Until the celebration, when he started reading some of the comments.  And then the next day when I got to read through the whole stack myself.  They are so wonderful … and, according to them, I am too!

So yes, I’m actually going to be so vain/rude/pathetic/self-serving/fill-in-the-blank as to post the things my students had to say.  Or bits and pieces, anyway.  That’s right, it’s time for the shameless self-promotion:

She walks into class and the first thing you see is her smile.  She makes you feel welcome each and every day.

Whenever the class goes wild, she always has a way to settle it down and keep things cool.

We all love and learned from Stacie.

She didn’t turn the class into just students and teachers.  She turned the class into a family.

When you open a dictionary and you search for the word “teacher,” a picture of Stacie should be there.  She is the definition of teacher.

She made me believe again and she gave me back my faith that I can do it!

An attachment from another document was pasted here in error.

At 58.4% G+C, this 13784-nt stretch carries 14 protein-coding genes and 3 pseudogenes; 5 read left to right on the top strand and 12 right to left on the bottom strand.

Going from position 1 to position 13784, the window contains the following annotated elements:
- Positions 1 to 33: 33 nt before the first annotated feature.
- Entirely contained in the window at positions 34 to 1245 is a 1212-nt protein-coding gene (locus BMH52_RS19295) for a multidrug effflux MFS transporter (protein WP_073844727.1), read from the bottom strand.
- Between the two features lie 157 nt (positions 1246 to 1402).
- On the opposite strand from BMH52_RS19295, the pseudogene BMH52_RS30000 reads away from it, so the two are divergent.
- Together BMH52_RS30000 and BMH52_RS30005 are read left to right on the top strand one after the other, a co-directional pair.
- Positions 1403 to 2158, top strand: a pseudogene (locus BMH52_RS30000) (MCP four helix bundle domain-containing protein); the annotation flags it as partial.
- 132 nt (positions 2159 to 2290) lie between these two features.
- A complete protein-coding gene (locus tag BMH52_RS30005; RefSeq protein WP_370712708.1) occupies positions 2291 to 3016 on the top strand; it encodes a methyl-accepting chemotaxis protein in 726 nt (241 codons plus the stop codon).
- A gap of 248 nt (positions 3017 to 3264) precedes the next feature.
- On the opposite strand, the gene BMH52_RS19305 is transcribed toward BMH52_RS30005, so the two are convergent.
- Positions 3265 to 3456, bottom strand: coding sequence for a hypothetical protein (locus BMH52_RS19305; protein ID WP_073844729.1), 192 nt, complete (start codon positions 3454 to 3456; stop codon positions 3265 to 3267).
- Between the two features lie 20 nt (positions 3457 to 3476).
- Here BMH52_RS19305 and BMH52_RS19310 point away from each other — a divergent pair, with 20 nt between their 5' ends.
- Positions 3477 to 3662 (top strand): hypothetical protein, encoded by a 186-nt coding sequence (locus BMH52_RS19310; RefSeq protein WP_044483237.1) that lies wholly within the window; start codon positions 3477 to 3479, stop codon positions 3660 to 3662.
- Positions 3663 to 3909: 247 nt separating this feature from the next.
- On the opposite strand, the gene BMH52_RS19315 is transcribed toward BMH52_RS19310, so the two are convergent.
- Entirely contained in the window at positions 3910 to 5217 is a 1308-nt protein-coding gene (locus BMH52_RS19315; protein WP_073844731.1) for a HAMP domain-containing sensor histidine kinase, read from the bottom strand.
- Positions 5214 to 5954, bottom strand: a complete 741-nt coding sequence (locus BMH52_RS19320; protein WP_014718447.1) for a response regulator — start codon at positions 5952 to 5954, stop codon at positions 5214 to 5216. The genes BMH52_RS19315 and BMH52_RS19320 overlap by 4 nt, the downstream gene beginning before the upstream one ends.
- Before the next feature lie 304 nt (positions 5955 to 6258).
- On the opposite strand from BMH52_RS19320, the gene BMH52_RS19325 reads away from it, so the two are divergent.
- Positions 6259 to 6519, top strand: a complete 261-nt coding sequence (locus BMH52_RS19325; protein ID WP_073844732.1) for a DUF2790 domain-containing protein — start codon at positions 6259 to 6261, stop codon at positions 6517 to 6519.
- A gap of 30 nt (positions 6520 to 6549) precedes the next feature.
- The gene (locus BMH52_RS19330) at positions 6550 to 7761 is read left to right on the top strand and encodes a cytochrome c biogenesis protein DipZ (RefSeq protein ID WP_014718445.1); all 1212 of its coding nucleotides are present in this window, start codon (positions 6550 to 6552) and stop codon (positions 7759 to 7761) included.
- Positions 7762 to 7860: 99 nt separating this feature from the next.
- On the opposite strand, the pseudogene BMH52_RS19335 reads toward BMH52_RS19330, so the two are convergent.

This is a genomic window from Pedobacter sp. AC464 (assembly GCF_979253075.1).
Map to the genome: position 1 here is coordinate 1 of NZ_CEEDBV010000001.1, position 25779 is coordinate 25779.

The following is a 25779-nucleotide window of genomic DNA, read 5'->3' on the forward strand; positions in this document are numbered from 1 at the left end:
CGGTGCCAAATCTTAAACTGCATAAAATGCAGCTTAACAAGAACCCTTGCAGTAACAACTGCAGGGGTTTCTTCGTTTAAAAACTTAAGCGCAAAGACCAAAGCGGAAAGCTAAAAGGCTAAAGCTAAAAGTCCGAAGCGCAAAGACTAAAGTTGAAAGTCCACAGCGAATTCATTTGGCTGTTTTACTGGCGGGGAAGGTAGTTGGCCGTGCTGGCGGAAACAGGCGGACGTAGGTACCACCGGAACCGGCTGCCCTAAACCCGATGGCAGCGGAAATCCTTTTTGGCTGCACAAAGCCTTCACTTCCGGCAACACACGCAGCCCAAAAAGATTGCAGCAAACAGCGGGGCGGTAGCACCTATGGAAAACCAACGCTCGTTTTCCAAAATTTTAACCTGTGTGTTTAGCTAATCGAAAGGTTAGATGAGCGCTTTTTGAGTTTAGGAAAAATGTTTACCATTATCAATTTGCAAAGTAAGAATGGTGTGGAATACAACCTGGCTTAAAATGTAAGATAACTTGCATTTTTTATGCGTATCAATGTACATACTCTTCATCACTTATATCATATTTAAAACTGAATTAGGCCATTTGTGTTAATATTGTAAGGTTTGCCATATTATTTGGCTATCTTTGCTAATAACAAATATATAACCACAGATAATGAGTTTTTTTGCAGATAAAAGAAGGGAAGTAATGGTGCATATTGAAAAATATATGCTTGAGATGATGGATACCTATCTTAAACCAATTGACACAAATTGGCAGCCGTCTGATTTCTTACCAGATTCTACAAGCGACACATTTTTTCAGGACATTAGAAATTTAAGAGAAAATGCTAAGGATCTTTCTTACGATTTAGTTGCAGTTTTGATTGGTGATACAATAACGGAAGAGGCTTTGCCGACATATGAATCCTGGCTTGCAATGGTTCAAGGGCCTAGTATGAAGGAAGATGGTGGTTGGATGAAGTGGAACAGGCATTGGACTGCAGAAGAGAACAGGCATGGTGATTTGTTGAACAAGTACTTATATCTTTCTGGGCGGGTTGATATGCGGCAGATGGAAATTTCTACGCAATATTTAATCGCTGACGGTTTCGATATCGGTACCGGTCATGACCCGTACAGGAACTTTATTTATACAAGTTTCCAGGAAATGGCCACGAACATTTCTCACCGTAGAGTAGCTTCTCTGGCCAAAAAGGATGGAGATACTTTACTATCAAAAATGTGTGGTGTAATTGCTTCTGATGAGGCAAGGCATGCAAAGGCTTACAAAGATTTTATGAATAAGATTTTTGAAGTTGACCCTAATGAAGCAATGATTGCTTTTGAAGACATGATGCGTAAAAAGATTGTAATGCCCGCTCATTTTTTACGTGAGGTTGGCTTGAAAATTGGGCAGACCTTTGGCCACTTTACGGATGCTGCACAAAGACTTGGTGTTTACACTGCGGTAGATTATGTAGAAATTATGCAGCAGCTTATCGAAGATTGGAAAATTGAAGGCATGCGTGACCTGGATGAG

Truly a great sensation to be around.

She’s cool, very laid back and easy-going.

Ok, I’ll stop.  I love a) the acknowledgement that sometimes our class really does go wild, and b) that I’m a great sensation!  I’m glad to know that I’m seen as handling the chaos when things get crazy in the room.  Sometimes I wonder about that.  As for the sensation part, I’ve always wondered what it would take to be a sensation, and here I’ve gone and done it without even trying.  (Now I wonder if I’m more like A Chorus Line or Tommy.)  Mostly, I love knowing that, even though I often feel that my job pulls me out of the classroom too often and makes it hard for me to do as much preparation as I’d like, my students still feel that they benefitted from being in the class with me.  People wrote so much and so wonderfully about the class and how much they enjoy being part of it.  There are all sorts of ways I need to improve as a teacher, but at least I’m doing a few things right.